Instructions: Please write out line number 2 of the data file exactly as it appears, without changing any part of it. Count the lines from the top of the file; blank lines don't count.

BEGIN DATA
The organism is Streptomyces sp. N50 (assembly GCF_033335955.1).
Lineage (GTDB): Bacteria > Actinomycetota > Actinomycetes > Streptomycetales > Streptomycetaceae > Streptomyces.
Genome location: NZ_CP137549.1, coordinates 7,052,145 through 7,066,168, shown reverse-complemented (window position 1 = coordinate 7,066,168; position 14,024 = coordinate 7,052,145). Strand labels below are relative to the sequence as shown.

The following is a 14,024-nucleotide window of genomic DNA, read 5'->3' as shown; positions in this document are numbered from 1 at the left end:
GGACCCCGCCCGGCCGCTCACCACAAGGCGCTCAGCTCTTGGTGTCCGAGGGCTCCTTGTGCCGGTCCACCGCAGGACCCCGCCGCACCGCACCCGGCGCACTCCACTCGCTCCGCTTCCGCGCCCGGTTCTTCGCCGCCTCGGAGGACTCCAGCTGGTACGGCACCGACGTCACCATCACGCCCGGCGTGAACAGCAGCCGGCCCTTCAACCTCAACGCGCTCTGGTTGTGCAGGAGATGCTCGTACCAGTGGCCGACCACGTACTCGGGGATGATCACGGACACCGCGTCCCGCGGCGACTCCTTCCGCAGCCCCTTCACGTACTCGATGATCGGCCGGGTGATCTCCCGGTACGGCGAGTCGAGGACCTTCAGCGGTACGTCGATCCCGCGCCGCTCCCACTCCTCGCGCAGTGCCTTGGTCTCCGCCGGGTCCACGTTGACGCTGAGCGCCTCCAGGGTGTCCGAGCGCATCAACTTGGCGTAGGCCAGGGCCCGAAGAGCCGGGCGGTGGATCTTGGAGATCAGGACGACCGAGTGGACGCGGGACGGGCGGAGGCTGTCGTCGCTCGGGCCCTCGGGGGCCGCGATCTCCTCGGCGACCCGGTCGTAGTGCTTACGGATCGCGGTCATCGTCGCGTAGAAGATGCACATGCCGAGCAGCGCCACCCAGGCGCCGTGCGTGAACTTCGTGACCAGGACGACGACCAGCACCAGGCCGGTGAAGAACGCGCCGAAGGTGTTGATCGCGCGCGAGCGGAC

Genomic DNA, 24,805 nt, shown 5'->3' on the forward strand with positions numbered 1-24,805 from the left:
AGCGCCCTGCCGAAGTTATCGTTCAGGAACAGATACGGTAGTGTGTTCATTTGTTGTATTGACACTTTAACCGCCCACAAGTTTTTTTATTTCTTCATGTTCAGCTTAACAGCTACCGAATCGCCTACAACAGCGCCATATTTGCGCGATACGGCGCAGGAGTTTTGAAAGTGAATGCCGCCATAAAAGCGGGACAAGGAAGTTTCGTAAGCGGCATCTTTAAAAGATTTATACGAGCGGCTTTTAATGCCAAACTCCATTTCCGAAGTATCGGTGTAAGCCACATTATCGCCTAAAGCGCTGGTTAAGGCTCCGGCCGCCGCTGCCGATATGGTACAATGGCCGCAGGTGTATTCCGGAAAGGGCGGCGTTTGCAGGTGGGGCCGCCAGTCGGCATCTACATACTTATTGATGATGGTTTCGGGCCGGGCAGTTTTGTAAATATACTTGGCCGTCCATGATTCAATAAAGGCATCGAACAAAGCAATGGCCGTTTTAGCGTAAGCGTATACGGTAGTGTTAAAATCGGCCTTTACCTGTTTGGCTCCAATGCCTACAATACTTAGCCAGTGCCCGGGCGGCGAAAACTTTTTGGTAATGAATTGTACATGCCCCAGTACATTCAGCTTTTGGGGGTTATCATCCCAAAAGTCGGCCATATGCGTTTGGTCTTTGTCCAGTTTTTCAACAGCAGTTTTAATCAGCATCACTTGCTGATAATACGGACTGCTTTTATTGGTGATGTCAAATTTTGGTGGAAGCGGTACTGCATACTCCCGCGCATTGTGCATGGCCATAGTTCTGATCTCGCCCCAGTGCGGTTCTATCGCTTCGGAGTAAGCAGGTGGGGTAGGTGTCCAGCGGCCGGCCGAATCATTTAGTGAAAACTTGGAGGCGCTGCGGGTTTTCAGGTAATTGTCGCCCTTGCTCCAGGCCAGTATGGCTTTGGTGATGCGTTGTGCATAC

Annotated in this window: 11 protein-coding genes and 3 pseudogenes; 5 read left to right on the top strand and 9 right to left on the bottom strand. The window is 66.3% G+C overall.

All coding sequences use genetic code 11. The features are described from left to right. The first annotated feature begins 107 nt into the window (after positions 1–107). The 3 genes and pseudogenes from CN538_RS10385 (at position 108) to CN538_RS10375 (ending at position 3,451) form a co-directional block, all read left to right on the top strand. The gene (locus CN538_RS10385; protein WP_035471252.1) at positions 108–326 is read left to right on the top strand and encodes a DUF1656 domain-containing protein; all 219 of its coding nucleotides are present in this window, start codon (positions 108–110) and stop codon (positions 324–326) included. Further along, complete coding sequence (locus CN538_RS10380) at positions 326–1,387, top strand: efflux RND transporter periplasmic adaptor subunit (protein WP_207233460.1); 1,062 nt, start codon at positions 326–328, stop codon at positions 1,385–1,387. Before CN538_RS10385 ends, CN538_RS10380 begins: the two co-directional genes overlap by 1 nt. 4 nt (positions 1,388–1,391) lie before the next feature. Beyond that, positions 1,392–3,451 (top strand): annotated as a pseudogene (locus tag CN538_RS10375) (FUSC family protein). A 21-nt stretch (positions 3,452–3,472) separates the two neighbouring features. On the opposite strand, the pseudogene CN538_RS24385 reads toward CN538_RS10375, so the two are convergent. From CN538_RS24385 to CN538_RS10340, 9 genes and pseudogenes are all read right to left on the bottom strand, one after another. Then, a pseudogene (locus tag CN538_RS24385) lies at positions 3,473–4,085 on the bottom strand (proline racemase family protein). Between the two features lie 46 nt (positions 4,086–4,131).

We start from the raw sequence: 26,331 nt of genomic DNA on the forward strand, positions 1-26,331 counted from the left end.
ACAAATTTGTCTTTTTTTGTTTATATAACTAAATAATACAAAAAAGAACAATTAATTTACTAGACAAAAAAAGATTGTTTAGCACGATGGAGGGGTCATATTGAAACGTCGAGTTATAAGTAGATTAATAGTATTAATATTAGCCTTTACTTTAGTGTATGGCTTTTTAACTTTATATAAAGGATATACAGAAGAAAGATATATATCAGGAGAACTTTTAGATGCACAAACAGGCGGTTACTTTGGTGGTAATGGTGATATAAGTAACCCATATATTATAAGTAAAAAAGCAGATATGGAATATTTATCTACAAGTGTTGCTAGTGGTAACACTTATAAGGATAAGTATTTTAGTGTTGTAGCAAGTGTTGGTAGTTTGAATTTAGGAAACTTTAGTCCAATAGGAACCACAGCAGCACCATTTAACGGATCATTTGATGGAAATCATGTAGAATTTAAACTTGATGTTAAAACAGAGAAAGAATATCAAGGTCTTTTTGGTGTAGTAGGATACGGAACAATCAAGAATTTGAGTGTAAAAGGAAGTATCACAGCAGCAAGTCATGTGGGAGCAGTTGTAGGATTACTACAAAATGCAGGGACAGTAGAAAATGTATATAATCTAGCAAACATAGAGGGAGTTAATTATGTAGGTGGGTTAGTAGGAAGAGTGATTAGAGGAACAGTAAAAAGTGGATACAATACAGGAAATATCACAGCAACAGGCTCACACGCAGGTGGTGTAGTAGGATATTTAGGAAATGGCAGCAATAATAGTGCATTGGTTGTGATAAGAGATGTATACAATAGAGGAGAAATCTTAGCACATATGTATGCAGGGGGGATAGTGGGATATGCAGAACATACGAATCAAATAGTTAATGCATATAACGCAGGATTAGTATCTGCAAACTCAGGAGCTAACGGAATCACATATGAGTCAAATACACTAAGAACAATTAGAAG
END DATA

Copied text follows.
Lineage (GTDB): Bacteria > Actinomycetota > Actinomycetes > Streptomycetales > Streptomycetaceae > Streptomyces.